Home to a new $1 billion ski village, yet still less expensive than Vail.
Geared mostly to families, Snowmass used to be that well-meaning but ultimately boring ski mountain your parents might have taken you to when you were 10; cheap, yes, but in need of a makeover. Last season, it finally got one: a smartly designed $1 billion village with restaurants serving fancier ski fare like ground-bison meat loaf at Sneaky’s Tavern (sneakystavern.com). Snowmass’s prices are still cheap ($184 for a three-day lift ticket, compared with $236 at Vail), and the terrain’s as massive as ever, with 3,182 acres of sometimes gut-wrenching steeps like Garrett Gulch and Powderhorn. Stay at the Viceroy Snowmass (from $150; viceroysnowmass.com; opening November 26): The ski-in-ski-out lodgings come with a ski valet and an 87-foot glass bar for après-ski drinks.
• 8 a.m. first tracks with advance reservation (970-923-0560) on Wednesday or Friday Free
• Any three courses from the fancy seasonal menu at Six89 in Carbondale $26.89
• The Chipotle Dog (a Nathan’s hot dog with peppers, onions, and pepperjack cheese) at the Sweet Life $7.95
Lanesville, New York
The quintessential quick, cheap getaway—a weekend at a Catskills B&B—is now hip as well.
The two-year-old Breathe Inn is a Catskills B&B, albeit one that’s closer in spirit to a luxury boutique hotel than a moldy old Victorian (from $150; 845-688-7516 or breathe-inn.com). Run by Camella Aitcheson and her chef-husband Marlon, the 1866 house is on nineteen acres in Lanesville, near Woodstock. The seven rooms are done with John Robshaw bedding, Malin+Goetz bath products, and original art by A-list friends like Banksy and Ryan McGinness. Hike to Kaaterskill Falls, a two-tier cascade near Palenville, or book a massage ($80) at the River Rock Health Spa. For dinner, drive east to Cucina for pastas and a good selection of wines (cucinawoodstock.com) or west for microbrews and rainbow trout at Peekamoose (peekamooserestaurant.com).
• Minnetonka beaded moccasins from the Nest Egg in Phoenicia $36
• Half-day pass and rentals at Mountain Trails Cross Country Ski Center $30
• Lift ticket plus ski or snowboard rental and lesson at Hunter Mountain $79
Jay Peak, Vermont
The Northeast Kingdom offers more snow (and tree skiing!) for significantly less cash.
Jay Peak may not be as big or stylish as its in-state rivals Stowe and Killington, but for starters, it’s cheaper; if you buy a seasonal “passport” for $25, you pony up just $49 a day to ski at Jay Peak (compared with $84 daily at Stowe). Then there’s the challenging tree glades and annual surplus of powder (355 inches on average, versus Killington’s 250). Through December 24, you can get a night at the slope-side Hotel Jay, a lift ticket, breakfast, and dinner for only $99 per person (jaypeakresort.com). Though not quite as dirt cheap, the 57-room, Adirondack-style Tram Haus Lodge, opening February 1, is still a bargain (ski-and-stay deals from $153; jaypeakresort.com) and has creature comforts like a bakery, bar, and fitness center. After last runs, the hard-core, tree-dodging, duct-tape-on-the-pants crowd can be found digging into steaks and Long Trail Ales at the Belfry (802-326-4400) in nearby Montgomery.
• Poutine (fries with cheese curds and gravy) at Trout RiverTraders $5.50
• Day of cross-country skiing on 40 miles of groomed trails at Hazen’s Notch $12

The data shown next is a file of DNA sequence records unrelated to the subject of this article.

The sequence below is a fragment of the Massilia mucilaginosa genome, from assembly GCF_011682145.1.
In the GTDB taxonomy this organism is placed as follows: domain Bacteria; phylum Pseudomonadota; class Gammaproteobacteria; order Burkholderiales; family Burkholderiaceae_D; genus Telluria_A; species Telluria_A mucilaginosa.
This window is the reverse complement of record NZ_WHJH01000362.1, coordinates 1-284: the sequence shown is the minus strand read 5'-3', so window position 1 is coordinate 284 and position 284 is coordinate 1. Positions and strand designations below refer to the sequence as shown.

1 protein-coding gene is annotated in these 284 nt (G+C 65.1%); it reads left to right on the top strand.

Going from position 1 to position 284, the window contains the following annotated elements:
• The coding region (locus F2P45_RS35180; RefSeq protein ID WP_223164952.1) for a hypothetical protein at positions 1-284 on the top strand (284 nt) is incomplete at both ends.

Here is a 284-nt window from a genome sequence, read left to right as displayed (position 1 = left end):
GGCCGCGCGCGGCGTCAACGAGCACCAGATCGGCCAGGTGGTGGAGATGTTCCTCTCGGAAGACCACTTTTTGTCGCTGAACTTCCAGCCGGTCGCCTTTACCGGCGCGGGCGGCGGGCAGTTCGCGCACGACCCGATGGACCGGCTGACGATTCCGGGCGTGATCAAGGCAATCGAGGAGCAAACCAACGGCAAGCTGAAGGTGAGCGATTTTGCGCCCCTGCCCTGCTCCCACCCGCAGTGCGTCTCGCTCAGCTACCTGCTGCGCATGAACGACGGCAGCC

• Bottle of Fleur de Lys at Le Cep D’Argent vineyard in nearby Magog $12.36
A more affordable Swiss Alps, just ten minutes from Ljubljana’s airport.
Postage-stamp-size Slovenia may not match Switzerland and Austria in the size or glamour of its resorts, but its mountains are comparatively empty, its nightlife is more exotic, and everything you do here costs a fraction of those other places. You can cover much of the 21 miles of alpine slopes at the Krvavec Ski Center (lift tickets $42; rtc-krvavec.si) within a few days. Leave at least one night open to go moonlight tobogganing through the forest in nearby Kranjska Gora ($23; arrange trips through Julijana Tourism Agency; sednjek.si). Spend another night on an ice bed at Igloo Village Krvavec (from $133 per person; eskimska-vas.si), a frozen village made up of seven guest igloos and an ice-hut restaurant. If all that sounds too chilly, the exceedingly warm sixteenth-century Pri Lenart Hotel (from $120; boutiquehotelslovenia.com) reopened earlier this year after extensive renovations.
• Four-day, six-resort Julian Alps ski pass $170
• Half-day of downhill snow-biking (a bike frame with skis instead of wheels) with Koren Sports $43
• Night of snowshoeing, fondue, and drinks at the Ice Bar in the Igloo Village Krvavec $67
British Columbia’s cheaper ski region actually outsnows Whistler.
With Vancouver hosting the Winter Olympics in February, a lot of eyes are about to be trained on Whistler Blackcomb’s vaunted party scene and shiny new peak-to-peak gondola. But here’s a secret: About 300 miles to the east is a range that gets more snow, attracts fewer visitors, and costs less to ski—about $15 less per lift ticket per day. The Kootenays are Canada’s answer to Utah: less sexy, more snow, with an average of 43 feet falling annually (compared with Whistler’s 33.5 feet). The three-year-old Revelstoke Mountain Resort (lift ticket $70; revelstokemountainresort.com) has a mile-high peak and the longest vertical lifts (5,620 feet) in North America. Stay at the just-opened ski-in-lift-out Nelsen Lodge (from $179 per person, including lift ticket), which has modern kitchens in all 59 mountain-view suites. The après-ski party, complete with twenty-ounce “pints” of local Mt. Begbie Brewing beers ($5.30) and pizza ($15.50), is at the Village Idiot Bar & Grill (250-837-6240) in Revelstoke.